This is the first article submitted for The Practical Book and posted on AA Agnostica for feedback (comments) from you, our readers.
It has many of the qualities we are looking for in these submissions. First, the “tool” used in recovery – in this case identification with other alcoholics – is clearly presented. Second, it is a an essay in that it refers to some relevant background information and research, the thoughts of historian Ernie Kurtz. Finally, it is also a story based on personal experience. All of the these are woven together comfortably and the result is a very compelling article.
By Thomas B.
I was pretty sure I knew what AA was all about before I went to my first meeting. I had seen old B&W films about AA on TV. AA consisted of a bunch of old men, who had been on skid row, and who talked about God a lot.
I was 29 years-old when I went to my first AA meeting on the Upper Westside of New York City on October 19, 1972. The product of a Jesuit education, I was proud to be a skeptical agnostic. In addition, I had flunked out of two liberal arts graduate school programs, largely due to daily drinking to excess.
Sure enough, the speaker at the Beginners Meeting and the three speakers at the following open speaker meeting were old men, who had been on the Bowery and talked about God a lot. No way did I identify with any of them.
Nevertheless, I didn’t drink, and I kept going to meetings. I wanted to get my wife back, who had moved out of our apartment, following another ugly, drunken scene at the beginning of my last week of drinking. I had known for several years that I was an alcoholic. I finally accepted that drinking not only made my life unmanageable, it also made my life unbearable.
The first person I identified with was Stanley S. Stancage. Stanley was a large Russian Jew with hands the size of catcher’s mitts. He was a chronic relapser, who often drank again and got violent. Whenever he drank, he ended up in the emergency room after battling cops and in jail.
Stanley led a beginner’s meeting my third week of being sober. He was ninety days sober again after another horrid relapse. His qualification was rife with F-bombs, as he gesticulated his huge hands all about himself. He quoted Nietzsche, Baudelaire, Shakespeare, even Marx. I thought to myself, “Fuck, if this asshole can get sober, maybe I can too.”
He was the first person with whom I identified. Finally, I could relate to someone. To a great extent I owe my subsequent years of longtime recovery to Stanley. It saddens me, even to this day, that a couple of years later he died from chug-a-lugging a quart of 100-proof vodka. I will be forever grateful for him.
* * *
About six-months later, I decided to get drunk again. I had plenty of reasons — I hadn’t gotten my wife back. My car had been impounded. I didn’t have a job. I had just turned 30 years-old, which was way over the hill, according to the youthful arrogance of my hippie generation at the time.
However, I had the coffee commitment at the New York City Young People’s meeting. What would they think of me if I didn’t show up? So, I went and made the coffee. I also stayed for the meeting, since part of the commitment was cleaning up afterwards. My intention was to get royally hammered later that night and during the wee-hours of the following morning. This was my favorite time to get drunk by myself, listening to oldies but goodies and literally crying in my beer over lost loves from my past.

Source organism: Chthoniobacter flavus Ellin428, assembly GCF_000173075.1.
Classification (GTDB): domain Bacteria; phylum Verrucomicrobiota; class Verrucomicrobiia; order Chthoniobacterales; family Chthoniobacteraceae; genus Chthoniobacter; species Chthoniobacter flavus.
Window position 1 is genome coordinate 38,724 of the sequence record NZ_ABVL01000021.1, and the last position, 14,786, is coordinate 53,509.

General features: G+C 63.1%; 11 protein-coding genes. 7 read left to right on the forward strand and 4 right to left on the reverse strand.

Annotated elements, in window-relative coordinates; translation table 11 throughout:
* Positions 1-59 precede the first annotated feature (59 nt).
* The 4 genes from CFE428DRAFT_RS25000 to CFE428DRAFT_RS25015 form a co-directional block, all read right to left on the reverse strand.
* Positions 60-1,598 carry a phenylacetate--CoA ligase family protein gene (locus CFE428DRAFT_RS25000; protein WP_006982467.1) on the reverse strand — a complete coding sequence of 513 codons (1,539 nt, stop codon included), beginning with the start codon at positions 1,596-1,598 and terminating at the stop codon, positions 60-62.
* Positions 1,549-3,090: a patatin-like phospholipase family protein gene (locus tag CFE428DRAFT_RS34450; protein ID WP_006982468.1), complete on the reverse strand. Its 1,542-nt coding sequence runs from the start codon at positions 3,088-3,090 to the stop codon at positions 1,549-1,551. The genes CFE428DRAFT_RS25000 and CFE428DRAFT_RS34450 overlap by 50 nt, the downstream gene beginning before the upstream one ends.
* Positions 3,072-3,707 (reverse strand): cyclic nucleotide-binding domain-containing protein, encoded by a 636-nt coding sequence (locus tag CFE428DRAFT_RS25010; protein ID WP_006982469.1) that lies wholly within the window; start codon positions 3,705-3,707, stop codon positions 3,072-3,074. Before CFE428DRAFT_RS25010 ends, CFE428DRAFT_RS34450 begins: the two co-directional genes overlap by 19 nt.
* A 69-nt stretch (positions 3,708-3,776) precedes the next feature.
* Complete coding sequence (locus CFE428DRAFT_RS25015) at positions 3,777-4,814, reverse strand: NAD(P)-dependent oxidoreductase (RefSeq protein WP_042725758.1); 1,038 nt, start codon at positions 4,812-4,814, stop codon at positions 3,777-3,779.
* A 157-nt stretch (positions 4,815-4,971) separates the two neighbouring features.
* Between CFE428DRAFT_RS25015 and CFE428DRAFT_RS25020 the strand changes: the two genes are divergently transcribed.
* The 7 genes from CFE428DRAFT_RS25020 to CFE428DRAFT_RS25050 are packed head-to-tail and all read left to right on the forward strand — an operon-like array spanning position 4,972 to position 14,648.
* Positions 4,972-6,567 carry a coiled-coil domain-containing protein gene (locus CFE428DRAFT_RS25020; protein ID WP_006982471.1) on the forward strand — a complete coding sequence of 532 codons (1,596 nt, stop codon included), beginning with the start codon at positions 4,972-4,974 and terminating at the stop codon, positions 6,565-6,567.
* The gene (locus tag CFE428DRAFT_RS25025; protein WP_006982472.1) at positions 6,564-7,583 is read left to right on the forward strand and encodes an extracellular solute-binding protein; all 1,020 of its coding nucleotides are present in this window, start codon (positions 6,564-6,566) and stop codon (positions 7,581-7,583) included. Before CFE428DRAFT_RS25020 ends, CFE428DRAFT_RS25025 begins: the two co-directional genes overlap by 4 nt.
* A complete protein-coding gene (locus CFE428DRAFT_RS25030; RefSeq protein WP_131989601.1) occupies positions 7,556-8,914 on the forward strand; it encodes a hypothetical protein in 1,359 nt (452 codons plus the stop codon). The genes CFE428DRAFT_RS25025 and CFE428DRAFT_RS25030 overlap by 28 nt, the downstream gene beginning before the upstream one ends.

Elevator Tom, a vibrant, successful young man from Queens, qualified at the meeting. His lead was scintillating, full of the hope and joy and gratitude that is the natural product of not drinking, going to meetings, and helping others. Despite my dark state of mind, I identified with him and experienced again H O P E — Hearing Other Peoples Experience. I had what I often experienced at an AA meeting, an Attitude Adjustment! The result was I stayed sober for another day and did not follow-through on my intention to get wasted.
* * *
These are just two of numerous such instances of identification that I experienced during my first year of recovery. All throughout the ensuing years of longterm recovery, they are typical of what I always experience in AA, because I don’t drink, and I go to meetings.
Plus, whenever I help a newcomer, I hear again my story. But, I also hear and identify with their story. I thereby re-experience the gift of my story — both the horror of the former dark life drinking and the hope to stay sober one more day at a time. Through mutual identification with each other, we both are enabled to experience the gift of a “daily reprieve”.
* * *
I am utterly convinced that AA works because of identification. We alcoholics identify with each other, both in our shared malady as well as through our continued recovery together. Essentially, the healing we experience in AA is due to our ability to deeply identify with each other.
Ernie Kurtz, the foremost historian of AA’s rapid growth and evolution in the 20th Century agrees. On page 61 of his seminal academic history of AA, Not God, he writes:
The antidote for the deep symptom of denial was identification marked by open and undemanding narration infused with profound honesty about personal weakness. The process of identification was offered without any demand for reciprocity or for anything else.
In a 2002 article, Kurtz further notes:
The secret of Alcoholics Anonymous, the thing that makes AA work, is identification. As Marty Mann is reputed to have said to her fellow sanitarium inmate on returning to Blythwood from her visit to the Wilson home in Brooklyn Heights for her first AA meeting: “Grennie, we aren’t alone any more”.
I am ever so grateful that I am always able to also “not be alone any more” simply by going to an AA meeting, where I can readily identify with the experience, strength and hope of other alcoholics.